Thanks again for your comments. But I have mentioned before that, after 10+ years debating creation/evolution on Internet discussion groups, including the last 4+ years on my own group, CED, I closed the latter down so as to not waste any more time trying to convince the unconvincible, to give me more time to: 1) write my book "Problems of Evolution" [http://tinyurl.com/bw24m] and 2) post to my blog.
Therefore I don't want to turn the comments under my blog posts into a `mini-discussion group'. So I will usually respond once (if at all) and then ignore subsequent comments by the same person(s) on the same topic(s).
Stephen E. Jones
At this point in time I am a YEC'er. As always I am willing to change my beliefs if evidence compels me. In this, I suspect we are quite similar.
I believe you are flawed in assuming that YEC'ers believe that animals were vegetarian's up until the flood. (I may be misreading you here though) Some may believe this (I know of none). As such, the problem becomes much less for the required rate of speciation.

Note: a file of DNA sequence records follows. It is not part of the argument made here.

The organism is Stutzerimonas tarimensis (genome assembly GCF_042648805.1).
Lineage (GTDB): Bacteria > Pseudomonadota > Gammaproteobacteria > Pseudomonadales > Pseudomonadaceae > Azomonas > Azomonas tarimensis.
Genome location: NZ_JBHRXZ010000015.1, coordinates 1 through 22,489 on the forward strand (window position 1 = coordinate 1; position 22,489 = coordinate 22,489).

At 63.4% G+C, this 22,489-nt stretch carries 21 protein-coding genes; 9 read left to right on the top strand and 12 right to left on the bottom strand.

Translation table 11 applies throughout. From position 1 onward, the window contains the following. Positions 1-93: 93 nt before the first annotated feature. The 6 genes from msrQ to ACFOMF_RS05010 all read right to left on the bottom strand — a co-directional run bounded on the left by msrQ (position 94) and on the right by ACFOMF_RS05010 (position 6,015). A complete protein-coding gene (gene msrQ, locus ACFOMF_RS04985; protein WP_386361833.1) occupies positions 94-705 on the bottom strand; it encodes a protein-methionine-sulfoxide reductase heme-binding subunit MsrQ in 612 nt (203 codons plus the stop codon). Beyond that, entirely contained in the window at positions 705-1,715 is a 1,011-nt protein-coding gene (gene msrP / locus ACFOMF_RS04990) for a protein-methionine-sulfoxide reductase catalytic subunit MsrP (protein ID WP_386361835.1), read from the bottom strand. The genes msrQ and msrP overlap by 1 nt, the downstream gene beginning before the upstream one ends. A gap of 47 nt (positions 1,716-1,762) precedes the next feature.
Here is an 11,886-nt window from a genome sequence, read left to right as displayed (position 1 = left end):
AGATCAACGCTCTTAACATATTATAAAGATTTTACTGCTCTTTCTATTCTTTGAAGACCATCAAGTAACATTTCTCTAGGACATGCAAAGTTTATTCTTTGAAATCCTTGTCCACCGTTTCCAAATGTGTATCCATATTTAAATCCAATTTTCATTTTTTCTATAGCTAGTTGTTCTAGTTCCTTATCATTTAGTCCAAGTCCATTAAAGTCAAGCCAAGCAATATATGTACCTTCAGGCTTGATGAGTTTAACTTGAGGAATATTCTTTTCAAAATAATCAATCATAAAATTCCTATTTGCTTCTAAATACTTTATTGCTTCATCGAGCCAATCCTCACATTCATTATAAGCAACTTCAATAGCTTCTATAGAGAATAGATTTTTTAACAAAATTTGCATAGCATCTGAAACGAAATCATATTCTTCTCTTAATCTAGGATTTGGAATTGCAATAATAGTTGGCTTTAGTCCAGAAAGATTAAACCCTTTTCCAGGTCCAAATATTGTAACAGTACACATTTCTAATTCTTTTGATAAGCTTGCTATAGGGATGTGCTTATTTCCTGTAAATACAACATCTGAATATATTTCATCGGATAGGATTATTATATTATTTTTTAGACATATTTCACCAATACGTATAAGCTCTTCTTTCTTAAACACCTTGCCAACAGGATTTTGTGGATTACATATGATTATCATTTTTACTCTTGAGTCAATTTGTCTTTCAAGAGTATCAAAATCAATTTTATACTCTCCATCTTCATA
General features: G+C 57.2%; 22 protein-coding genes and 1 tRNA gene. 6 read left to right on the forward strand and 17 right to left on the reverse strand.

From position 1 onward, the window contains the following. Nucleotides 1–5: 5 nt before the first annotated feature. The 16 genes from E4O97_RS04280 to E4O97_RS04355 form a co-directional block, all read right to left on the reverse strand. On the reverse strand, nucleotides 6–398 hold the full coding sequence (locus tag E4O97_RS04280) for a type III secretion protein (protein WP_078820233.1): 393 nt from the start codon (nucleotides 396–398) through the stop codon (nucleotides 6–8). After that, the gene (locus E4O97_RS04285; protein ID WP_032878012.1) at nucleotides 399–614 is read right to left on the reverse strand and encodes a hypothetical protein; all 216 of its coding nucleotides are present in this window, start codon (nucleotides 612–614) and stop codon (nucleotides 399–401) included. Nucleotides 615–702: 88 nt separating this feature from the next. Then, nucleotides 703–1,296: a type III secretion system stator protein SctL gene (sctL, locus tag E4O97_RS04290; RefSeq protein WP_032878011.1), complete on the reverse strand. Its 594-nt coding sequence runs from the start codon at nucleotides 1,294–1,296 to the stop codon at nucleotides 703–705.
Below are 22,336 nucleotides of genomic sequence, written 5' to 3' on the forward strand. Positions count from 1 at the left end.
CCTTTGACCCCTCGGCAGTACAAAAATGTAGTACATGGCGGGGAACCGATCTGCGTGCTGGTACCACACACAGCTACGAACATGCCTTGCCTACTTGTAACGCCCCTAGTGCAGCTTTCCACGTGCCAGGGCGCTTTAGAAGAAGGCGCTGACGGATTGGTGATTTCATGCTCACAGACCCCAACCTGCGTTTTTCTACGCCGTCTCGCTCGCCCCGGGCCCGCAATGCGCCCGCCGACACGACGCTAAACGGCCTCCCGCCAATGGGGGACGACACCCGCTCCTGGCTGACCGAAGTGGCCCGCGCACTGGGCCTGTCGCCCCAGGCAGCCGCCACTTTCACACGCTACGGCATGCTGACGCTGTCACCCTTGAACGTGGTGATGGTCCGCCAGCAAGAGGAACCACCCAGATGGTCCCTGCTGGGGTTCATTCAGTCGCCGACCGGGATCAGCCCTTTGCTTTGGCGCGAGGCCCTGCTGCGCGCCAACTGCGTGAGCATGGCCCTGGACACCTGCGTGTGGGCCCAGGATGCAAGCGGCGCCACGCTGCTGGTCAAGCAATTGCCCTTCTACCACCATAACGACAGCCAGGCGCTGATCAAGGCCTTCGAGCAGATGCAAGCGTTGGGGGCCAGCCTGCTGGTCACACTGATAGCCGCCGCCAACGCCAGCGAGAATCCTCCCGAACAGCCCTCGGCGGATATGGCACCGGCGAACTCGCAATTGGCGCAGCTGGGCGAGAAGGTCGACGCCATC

Of course, when we have seen rapid speciation and it isn't the YEC'ers who end up being suprised by it. It seems a good prediction of the YEC model.
(E.g. the variety of canines we have now, Finch species in 200 years, Mosquito's in under 120 years, mouse species in 150 years, fish, lizards and the list goes on and on)
The difference of course is not the rate of speciation, but the direction of the change. YEC posit limits to natural selection and time based on the clear preponderance of information losing mutations and the lack of information gaining mutations.
Also, check out ICR's RATE project results for positive evidence for a young age of the earth.
I think you will also find that early christians, up to the 19th century have regarded genesis 1 as both literal and metaphoric. Accepting the literal meaning as well as the symbolic meaning.